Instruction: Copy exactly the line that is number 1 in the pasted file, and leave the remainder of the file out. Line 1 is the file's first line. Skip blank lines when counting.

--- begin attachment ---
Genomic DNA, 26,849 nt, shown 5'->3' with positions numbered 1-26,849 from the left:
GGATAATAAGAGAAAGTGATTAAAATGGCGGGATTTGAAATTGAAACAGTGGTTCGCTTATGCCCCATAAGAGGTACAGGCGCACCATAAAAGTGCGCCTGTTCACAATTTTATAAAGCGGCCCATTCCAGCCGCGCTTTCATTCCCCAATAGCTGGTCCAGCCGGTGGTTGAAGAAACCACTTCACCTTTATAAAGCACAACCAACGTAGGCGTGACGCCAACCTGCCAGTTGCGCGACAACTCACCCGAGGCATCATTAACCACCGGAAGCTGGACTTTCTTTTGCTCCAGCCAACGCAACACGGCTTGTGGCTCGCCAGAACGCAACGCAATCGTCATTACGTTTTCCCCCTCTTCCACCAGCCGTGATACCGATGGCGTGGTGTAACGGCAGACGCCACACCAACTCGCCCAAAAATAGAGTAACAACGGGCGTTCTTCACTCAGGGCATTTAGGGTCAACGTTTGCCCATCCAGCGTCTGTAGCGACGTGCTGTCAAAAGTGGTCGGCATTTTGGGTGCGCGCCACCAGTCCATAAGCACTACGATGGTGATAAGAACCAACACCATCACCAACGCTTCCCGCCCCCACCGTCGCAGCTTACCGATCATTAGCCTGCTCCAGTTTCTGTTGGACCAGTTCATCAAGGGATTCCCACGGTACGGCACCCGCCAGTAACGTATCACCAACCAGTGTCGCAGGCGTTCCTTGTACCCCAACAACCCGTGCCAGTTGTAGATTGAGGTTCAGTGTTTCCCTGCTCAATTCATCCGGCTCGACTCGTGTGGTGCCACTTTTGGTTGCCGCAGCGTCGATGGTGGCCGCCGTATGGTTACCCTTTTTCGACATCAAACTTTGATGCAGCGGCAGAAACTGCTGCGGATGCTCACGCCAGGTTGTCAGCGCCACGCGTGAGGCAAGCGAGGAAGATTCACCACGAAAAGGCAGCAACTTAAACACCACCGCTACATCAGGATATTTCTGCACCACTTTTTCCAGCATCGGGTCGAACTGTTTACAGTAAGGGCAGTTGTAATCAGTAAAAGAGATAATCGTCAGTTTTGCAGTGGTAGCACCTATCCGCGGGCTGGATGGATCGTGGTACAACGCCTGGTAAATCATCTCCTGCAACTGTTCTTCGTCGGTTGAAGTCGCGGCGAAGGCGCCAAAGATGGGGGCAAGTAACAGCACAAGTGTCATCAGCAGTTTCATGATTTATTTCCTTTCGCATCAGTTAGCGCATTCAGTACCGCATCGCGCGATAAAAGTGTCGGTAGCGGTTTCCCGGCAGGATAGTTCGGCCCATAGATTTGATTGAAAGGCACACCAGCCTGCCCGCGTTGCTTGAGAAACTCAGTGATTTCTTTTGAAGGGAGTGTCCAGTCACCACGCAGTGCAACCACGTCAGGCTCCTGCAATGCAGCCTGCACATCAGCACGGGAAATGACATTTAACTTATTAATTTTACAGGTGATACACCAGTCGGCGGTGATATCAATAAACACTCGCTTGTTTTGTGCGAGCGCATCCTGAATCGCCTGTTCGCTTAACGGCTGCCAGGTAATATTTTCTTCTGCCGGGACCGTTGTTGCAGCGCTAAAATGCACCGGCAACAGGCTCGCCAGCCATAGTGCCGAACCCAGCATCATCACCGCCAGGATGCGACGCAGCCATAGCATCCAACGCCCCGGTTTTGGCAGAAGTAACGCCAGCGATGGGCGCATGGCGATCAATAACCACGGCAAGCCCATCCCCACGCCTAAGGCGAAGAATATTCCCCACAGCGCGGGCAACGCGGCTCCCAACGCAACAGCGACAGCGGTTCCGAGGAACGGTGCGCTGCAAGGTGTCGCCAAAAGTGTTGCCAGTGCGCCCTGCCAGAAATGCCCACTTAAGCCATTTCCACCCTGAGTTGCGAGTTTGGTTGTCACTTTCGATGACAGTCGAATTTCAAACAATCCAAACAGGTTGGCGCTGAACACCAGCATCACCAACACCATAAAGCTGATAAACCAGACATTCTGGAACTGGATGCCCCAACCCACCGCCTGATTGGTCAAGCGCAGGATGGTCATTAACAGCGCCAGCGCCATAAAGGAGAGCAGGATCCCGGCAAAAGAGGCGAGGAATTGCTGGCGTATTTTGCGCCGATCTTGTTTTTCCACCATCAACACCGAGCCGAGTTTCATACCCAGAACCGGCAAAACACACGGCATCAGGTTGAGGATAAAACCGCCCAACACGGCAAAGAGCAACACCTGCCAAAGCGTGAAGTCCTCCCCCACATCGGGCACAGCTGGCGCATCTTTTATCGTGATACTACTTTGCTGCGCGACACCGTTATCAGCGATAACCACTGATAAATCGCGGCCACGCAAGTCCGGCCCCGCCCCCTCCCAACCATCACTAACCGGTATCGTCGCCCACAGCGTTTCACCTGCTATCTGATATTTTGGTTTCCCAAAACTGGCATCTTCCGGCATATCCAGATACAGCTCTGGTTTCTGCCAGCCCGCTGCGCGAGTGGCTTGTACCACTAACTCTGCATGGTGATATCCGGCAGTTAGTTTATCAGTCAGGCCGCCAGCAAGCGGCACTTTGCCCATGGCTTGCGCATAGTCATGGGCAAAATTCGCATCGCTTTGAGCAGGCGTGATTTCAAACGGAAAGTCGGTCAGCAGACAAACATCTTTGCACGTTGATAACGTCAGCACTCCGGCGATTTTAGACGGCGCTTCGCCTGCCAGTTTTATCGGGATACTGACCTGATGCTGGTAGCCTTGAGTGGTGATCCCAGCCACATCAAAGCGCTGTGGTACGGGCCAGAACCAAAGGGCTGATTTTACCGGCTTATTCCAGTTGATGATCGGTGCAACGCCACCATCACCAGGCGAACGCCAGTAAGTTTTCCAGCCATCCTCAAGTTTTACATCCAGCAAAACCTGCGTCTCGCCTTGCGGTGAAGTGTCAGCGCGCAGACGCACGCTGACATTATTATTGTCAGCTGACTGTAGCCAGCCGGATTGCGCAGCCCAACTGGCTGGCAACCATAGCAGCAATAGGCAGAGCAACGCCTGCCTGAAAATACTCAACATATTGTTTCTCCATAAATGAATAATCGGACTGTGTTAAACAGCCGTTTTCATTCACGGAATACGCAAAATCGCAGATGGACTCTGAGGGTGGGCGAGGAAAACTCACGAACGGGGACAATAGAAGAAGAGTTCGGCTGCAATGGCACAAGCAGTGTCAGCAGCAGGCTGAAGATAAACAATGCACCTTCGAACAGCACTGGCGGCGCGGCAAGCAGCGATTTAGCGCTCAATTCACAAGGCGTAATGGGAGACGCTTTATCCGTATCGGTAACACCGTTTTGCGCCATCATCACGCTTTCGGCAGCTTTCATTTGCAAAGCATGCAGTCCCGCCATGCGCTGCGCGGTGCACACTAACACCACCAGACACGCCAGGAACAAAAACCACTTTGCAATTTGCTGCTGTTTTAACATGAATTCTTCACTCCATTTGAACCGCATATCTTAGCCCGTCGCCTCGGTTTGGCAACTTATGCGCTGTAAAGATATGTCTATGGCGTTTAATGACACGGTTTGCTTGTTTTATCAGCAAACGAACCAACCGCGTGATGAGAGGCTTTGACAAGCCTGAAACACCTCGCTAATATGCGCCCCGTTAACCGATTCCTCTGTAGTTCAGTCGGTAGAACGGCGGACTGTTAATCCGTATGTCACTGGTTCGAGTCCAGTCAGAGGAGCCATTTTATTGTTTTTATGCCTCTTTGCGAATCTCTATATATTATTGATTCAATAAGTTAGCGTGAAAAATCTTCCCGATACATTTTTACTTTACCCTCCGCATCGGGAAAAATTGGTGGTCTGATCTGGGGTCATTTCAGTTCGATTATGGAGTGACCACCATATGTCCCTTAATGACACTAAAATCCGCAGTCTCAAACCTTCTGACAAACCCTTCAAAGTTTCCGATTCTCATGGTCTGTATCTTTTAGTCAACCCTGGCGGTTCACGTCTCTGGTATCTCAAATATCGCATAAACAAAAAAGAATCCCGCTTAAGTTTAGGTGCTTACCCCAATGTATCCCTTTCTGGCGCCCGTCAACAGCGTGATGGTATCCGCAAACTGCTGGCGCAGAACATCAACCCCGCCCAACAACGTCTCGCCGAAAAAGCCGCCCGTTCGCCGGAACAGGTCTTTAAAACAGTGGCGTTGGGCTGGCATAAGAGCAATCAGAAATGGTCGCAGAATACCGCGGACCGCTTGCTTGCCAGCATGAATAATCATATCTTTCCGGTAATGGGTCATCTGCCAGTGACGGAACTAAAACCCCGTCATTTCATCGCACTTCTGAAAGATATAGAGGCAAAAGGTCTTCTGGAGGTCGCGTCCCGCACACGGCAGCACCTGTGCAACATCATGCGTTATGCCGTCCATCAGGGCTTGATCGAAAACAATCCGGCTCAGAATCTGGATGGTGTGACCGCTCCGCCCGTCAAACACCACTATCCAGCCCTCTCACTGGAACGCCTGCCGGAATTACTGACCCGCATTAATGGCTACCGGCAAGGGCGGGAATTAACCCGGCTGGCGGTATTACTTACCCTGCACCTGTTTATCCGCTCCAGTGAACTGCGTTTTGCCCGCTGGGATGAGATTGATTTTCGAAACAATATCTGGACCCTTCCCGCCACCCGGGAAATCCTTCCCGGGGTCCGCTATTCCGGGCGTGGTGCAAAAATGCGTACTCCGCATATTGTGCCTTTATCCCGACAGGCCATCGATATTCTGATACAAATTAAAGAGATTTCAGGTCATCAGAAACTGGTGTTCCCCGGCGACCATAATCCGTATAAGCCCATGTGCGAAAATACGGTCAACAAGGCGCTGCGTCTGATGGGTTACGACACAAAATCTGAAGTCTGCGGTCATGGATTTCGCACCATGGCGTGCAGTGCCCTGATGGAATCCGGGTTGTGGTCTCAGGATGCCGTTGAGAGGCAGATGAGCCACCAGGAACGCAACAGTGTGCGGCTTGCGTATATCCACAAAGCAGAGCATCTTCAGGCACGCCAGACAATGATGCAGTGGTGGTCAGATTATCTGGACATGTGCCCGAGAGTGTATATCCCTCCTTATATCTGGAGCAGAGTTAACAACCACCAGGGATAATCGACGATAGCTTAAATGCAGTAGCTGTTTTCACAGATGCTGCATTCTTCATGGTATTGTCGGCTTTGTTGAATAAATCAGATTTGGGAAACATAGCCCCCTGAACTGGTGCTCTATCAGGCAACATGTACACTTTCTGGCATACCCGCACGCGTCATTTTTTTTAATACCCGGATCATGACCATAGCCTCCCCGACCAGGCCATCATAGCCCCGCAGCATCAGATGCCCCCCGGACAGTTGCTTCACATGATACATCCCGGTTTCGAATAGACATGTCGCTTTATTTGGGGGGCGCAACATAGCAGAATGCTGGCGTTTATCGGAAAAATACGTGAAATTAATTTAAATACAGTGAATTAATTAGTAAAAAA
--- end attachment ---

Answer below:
Genomic DNA, 26,849 nt, shown 5'->3' with positions numbered 1-26,849 from the left: